St. John's Wort
St John's Wort is a perennial plant with extensive, creeping rhizomes and can be found growing in sunny, or partially shaded, areas throughout the United States and Canada. Also known as Goatweed, it prefers the dry, gravelly soil along roadsides and is easy to grow from seed or root division in spring or autumn in well-drained soils.
This plant is native to Northern Europe and Great Britain but has been naturalized in most of the northern hemisphere. The genus name Hypericum is derived from the Greek words hyper (above) and eikon (picture), in reference to the traditional use of the plant to ward off evil, by hanging plants over a religious icon in the house during Saint John's day. The species name perforatum refers to the presence of small oil glands in the leaves that look like windows, which can be seen when they are held against the light.
St. Johns was a useful member of the pharmacopoeia centuries before its use as an antidepressant was discovered. The flavonoids hypericin and hyperforin have been the most lauded chemicals contained in St. Johns Wort that may be responsible for its pharmacological activity; yet with all the research, it is still unclear which chemicals are responsible for its activity.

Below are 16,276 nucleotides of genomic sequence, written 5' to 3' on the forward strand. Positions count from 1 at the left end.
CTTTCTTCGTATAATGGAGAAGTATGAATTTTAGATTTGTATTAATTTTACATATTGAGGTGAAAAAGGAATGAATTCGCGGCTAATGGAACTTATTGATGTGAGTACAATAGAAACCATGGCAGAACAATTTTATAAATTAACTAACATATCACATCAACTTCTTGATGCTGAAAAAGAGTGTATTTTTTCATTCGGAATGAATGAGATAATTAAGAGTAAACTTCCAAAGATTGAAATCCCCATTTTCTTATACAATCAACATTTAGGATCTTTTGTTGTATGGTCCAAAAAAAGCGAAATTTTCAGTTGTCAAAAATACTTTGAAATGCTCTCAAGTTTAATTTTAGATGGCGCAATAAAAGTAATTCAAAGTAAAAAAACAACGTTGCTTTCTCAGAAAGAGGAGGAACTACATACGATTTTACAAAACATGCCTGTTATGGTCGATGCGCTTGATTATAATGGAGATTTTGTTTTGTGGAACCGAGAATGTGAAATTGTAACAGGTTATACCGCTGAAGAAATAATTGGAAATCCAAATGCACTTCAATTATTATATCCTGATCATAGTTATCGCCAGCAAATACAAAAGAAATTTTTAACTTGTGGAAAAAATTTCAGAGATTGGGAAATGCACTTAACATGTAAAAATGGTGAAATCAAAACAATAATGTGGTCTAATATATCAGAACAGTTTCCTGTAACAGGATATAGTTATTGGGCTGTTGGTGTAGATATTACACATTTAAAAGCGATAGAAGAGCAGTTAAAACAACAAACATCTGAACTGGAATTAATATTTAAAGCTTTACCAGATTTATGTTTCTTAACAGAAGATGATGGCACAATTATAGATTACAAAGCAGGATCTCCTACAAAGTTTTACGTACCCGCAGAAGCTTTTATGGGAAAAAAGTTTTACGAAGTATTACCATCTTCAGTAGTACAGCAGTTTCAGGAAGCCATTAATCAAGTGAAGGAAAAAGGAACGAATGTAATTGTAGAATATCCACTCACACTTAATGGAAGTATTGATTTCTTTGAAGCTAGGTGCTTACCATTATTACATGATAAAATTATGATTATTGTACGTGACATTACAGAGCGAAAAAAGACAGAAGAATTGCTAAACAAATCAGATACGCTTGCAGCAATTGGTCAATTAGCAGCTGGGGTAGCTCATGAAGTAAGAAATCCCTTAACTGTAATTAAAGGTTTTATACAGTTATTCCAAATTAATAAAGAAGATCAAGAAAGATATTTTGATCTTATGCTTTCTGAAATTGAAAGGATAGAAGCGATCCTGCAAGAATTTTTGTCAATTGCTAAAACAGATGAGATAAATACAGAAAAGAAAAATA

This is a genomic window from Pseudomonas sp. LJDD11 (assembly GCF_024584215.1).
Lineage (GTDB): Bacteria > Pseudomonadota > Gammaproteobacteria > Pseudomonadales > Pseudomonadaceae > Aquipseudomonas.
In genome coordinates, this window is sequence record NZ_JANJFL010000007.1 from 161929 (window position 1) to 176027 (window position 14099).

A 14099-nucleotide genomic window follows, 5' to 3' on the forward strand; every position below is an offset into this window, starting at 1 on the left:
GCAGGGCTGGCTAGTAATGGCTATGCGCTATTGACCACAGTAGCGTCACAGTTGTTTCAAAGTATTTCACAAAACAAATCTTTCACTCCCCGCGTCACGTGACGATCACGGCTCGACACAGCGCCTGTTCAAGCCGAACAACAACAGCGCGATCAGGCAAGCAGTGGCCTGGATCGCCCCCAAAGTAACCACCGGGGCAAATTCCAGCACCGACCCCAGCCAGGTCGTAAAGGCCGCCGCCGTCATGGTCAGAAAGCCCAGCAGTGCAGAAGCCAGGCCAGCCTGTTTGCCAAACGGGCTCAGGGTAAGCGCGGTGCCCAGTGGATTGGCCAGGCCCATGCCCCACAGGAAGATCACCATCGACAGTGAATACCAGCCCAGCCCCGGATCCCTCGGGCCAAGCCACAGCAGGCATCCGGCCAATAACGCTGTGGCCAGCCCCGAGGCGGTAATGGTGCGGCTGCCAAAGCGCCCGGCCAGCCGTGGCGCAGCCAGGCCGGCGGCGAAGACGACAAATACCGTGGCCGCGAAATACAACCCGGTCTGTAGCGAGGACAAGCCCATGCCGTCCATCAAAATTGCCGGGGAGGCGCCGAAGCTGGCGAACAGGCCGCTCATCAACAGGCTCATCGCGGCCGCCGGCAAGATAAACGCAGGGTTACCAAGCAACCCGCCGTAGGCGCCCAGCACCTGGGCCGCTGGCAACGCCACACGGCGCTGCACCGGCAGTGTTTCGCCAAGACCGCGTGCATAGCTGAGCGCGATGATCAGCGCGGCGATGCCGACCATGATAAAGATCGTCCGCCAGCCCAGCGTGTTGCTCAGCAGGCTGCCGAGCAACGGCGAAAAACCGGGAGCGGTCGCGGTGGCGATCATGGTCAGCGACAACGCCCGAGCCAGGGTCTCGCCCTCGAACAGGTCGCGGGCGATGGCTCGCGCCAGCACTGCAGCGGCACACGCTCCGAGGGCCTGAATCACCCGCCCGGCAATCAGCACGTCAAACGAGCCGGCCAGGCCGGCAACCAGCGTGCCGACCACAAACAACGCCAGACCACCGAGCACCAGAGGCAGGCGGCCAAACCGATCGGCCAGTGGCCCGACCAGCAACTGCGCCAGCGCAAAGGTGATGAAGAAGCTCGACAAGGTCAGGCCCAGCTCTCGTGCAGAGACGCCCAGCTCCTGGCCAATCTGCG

Organic St. Johnís Wort capsules are one of the most commonly used herbal remedy for depression. It is a prescribed medicine in Germany and Ireland, but is still available over the counter, as an herbal remedy, in many countries, including the United States. Research has shown support for its effects on mild to moderate depression. St. John's Wort increases the body's supply of melatonin, a natural hormone that promotes a sense of relaxation and well-being. In addition, the phytochemicals hyperforin and hypericin in St. John's Wort help to regulate production of the mood-regulating neurochemical serotonin, while increasing levels of dopamine and norepinephrine, the brain's natural "feel good" chemicals.
Neurotransmitters are chemicals that carry messages from nerve cells to other cells. Ordinarily, once the message has been delivered, neurotransmitters are re-absorbed and inactivated by the cells that released them. Chemicals in St. John's Wort may keep more of these antidepressant neurotransmitters available for the body to utilize.
For educational purposes only This information has not been evaluated by the Food and Drug Administration. This information is not intended to diagnose, treat, cure, or prevent any disease.